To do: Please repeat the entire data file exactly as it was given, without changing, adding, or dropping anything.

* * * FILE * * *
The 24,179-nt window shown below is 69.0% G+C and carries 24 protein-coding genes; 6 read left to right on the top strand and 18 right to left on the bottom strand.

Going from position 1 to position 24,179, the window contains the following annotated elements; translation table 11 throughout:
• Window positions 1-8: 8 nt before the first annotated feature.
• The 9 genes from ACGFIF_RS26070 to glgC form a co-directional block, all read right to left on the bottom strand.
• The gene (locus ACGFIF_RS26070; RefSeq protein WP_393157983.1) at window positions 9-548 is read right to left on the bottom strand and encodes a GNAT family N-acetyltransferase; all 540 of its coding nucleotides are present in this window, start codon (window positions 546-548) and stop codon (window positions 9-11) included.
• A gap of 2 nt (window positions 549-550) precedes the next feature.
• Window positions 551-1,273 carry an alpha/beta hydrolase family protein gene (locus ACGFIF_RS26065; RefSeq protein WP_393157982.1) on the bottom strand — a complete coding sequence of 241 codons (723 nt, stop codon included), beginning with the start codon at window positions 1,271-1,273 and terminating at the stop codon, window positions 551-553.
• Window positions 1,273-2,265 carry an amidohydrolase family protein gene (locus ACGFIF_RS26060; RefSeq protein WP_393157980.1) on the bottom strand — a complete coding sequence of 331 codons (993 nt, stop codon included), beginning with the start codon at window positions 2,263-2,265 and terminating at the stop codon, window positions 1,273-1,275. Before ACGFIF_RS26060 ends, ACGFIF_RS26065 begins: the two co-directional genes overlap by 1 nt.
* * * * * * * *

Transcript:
The 24,179-nt window shown below is 69.0% G+C and carries 24 protein-coding genes; 6 read left to right on the top strand and 18 right to left on the bottom strand.

Going from position 1 to position 24,179, the window contains the following annotated elements; translation table 11 throughout:
• Window positions 1-8: 8 nt before the first annotated feature.
• The 9 genes from ACGFIF_RS26070 to glgC form a co-directional block, all read right to left on the bottom strand.
• The gene (locus ACGFIF_RS26070; RefSeq protein WP_393157983.1) at window positions 9-548 is read right to left on the bottom strand and encodes a GNAT family N-acetyltransferase; all 540 of its coding nucleotides are present in this window, start codon (window positions 546-548) and stop codon (window positions 9-11) included.
• A gap of 2 nt (window positions 549-550) precedes the next feature.
• Window positions 551-1,273 carry an alpha/beta hydrolase family protein gene (locus ACGFIF_RS26065; RefSeq protein WP_393157982.1) on the bottom strand — a complete coding sequence of 241 codons (723 nt, stop codon included), beginning with the start codon at window positions 1,271-1,273 and terminating at the stop codon, window positions 551-553.
• Window positions 1,273-2,265 carry an amidohydrolase family protein gene (locus ACGFIF_RS26060; RefSeq protein WP_393157980.1) on the bottom strand — a complete coding sequence of 331 codons (993 nt, stop codon included), beginning with the start codon at window positions 2,263-2,265 and terminating at the stop codon, window positions 1,273-1,275. Before ACGFIF_RS26060 ends, ACGFIF_RS26065 begins: the two co-directional genes overlap by 1 nt.